Patti Neighmond Award-winning journalist Patti Neighmond is NPR's health policy correspondent. Her reports air regularly on NPR newsmagazines All Things Considered, Morning Edition, and Weekend Edition.
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Patti Neighmond

A combination vaccine against measles, mumps and rubella protects kids against all three illnesses with one shot. Courtney Perry/The Washington Post/Getty Images hide caption

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Courtney Perry/The Washington Post/Getty Images

States Move To Restrict Parents' Refusal To Vaccinate Their Kids

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Dramatic decreases in deaths from lung cancer among African-Americans were particularly notable, according to the American Cancer Society. Siri Stafford/Getty Images hide caption

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Siri Stafford/Getty Images

New recommendations from the U.S. Preventive Services Task Force call for doctors to identify patients at risk of depression during pregnancy or after childbirth and refer them to counseling. Adene Sanchez/Getty Images hide caption

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To Prevent Pregnancy-Related Depression, At-Risk Women Advised To Get Counseling

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If you fear your child may have taken or received too much medicine, call the national poison control hotline at 1-800-222-1222. Meredith Rizzo/NPR hide caption

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Meredith Rizzo/NPR

Giving Medicine To Young Children? Getting The Dose Right Is Tricky

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Frank Lettiere's eyebrows and eyelashes froze after his walk along Lake Michigan's Chicago shoreline Wednesday. Frostbite warnings were issued for parts of the U.S. Midwest as temperatures plunged. Joshua Lott/AFP/Getty Images hide caption

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Joshua Lott/AFP/Getty Images

Medical Effects Of Extreme Cold: Why It Hurts And How To Stay Safe

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A measles outbreak in Washington state has triggered a state of emergency. In Clark County, where 35 cases have been reported, 31 were not immunized. Courtney Perry for The Washington Post/Getty Images hide caption

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Courtney Perry for The Washington Post/Getty Images

Measles Outbreak In Pacific Northwest Alarms Public Health Authorities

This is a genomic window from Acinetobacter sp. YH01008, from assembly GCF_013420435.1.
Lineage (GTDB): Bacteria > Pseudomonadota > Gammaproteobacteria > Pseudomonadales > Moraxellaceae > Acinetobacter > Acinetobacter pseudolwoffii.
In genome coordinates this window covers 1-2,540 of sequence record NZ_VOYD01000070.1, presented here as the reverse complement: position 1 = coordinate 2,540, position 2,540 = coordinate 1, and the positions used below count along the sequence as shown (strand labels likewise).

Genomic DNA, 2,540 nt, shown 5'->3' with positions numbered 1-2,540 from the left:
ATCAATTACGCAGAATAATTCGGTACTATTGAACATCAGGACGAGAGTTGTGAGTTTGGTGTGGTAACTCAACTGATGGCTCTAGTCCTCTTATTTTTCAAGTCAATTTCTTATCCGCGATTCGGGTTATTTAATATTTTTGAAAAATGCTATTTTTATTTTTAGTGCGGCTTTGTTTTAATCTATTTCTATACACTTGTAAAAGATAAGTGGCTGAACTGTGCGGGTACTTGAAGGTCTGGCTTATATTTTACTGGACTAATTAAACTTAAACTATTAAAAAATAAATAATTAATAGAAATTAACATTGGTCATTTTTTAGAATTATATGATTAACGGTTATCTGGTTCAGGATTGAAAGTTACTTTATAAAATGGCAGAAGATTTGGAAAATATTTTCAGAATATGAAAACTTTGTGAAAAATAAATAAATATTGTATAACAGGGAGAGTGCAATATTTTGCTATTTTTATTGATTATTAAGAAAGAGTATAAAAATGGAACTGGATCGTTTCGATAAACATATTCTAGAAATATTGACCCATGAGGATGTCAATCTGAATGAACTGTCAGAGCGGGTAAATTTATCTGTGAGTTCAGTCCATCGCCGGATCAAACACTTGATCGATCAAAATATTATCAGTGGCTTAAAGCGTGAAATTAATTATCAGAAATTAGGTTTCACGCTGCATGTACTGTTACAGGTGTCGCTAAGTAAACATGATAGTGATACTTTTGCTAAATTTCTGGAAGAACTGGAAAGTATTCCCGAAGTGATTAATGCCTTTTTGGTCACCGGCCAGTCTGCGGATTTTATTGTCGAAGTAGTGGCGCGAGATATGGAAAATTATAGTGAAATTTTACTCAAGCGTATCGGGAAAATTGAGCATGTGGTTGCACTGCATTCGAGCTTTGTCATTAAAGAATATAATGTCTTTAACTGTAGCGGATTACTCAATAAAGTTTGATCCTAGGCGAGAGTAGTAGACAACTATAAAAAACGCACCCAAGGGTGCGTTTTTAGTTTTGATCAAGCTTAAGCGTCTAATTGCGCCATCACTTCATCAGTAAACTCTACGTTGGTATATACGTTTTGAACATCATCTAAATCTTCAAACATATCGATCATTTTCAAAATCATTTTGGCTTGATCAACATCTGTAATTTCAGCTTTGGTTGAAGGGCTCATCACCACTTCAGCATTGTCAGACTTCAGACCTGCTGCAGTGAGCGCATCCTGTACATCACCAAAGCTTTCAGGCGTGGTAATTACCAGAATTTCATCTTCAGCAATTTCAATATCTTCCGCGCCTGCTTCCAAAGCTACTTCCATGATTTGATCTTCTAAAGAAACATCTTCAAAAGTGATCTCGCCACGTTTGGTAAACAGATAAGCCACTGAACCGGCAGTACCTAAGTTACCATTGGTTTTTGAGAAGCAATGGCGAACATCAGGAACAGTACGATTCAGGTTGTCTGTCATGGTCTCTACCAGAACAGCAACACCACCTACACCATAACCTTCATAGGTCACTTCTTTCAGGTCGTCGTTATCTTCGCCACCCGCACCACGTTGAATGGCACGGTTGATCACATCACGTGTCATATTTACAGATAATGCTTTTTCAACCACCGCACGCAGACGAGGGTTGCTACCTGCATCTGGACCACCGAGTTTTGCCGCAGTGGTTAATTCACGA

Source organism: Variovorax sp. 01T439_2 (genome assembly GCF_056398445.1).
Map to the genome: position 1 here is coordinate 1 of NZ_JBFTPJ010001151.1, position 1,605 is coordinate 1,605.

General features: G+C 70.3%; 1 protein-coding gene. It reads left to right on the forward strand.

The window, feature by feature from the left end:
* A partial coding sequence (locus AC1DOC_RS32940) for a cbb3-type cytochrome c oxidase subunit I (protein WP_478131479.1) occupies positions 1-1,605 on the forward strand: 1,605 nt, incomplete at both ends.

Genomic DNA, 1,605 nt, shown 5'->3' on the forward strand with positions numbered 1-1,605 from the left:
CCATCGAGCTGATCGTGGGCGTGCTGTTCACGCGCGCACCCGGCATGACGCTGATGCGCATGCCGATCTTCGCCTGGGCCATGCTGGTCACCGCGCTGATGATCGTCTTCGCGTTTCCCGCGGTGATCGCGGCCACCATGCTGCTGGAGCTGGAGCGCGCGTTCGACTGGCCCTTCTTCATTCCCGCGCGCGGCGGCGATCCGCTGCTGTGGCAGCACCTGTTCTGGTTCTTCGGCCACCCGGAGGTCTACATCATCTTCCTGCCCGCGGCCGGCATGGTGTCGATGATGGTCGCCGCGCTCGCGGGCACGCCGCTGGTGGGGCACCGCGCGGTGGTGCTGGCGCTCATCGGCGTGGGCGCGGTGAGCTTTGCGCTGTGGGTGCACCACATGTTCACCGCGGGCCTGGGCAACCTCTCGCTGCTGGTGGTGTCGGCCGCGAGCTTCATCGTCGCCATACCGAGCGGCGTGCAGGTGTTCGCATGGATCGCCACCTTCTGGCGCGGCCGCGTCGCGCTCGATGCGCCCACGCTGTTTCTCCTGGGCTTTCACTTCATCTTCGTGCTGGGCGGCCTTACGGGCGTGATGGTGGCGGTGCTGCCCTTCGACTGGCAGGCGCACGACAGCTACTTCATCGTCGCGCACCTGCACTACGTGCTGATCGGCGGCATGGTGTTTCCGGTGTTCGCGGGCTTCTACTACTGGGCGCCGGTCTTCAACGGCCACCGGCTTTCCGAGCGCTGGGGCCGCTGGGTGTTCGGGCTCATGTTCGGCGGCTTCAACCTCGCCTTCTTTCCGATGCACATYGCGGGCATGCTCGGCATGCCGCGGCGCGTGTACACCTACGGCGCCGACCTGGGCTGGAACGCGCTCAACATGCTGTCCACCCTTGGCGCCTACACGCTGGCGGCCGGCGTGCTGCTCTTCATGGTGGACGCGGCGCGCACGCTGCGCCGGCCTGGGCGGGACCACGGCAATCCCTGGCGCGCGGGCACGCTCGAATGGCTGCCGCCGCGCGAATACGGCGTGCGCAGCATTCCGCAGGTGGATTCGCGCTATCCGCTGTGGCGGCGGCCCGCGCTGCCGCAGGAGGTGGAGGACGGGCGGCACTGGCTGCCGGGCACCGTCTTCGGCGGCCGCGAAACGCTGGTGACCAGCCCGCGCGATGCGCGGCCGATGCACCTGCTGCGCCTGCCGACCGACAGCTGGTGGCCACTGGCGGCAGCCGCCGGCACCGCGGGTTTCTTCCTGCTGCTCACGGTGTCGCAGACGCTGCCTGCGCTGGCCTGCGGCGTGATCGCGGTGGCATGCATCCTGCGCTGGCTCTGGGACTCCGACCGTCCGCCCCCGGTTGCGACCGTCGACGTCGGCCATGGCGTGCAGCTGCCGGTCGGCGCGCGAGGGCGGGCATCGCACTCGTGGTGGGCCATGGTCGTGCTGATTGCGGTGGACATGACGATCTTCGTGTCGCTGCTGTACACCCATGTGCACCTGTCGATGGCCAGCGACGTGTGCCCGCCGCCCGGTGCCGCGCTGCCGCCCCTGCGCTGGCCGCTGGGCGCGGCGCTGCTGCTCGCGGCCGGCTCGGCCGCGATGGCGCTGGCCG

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Even something as simple as chopping up food on a regular basis can be enough exercise to help protect older people from showing signs of dementia, a new study suggests. BSIP/UIG/Getty Images hide caption

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BSIP/UIG/Getty Images

Daily Movement — Even Household Chores — May Boost Brain Health In Elderly

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Babies of moms who are in the ICU with severe flu have a greater chance of being born premature and underweight. Nenov/Getty Images hide caption

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Severe Flu Raises Risk Of Birth Problems For Pregnant Women, Babies

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Is It A Nasty Cold Or The Flu?

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Teens' biological clock drives them to stay up late and sleep in. Most school start times don't accommodate that drive. Jasper Cole/Getty Images hide caption

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Jasper Cole/Getty Images

Sleepless No More In Seattle — Later School Start Time Pays Off For Teens

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The people who got caught up in the exercise boom of the 1970s and stuck with it into their senior years now have significantly healthier hearts and muscles than their sedentary counterparts. David Trood/Getty Images hide caption

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Exercise Wins: Fit Seniors Can Have Hearts That Look 30 Years Younger

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Unless you're an extreme athlete, recovering from an injury, or over 60, you probably need only 50 to 60 grams of protein a day. And you probably already get that in your food without adding pills, bars or powders. Madeleine Cook and Heather Kim/NPR hide caption

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Madeleine Cook and Heather Kim/NPR

How Much Protein Do You Really Need?

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Research hasn't delivered a definitive answer on whether fish oil and Vitamin D supplements have health benefits, but it's clear that eating fish is beneficial. Enn Li Photography/Getty Images hide caption

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Enn Li Photography/Getty Images

Taking fish oil supplements to prevent cardiovascular disease and cancer may not be effective, a new study suggests. Cathy Scola/Getty Images hide caption

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Cathy Scola/Getty Images

Vitamin D And Fish Oil Supplements Mostly Disappoint In Long-Awaited Research Results

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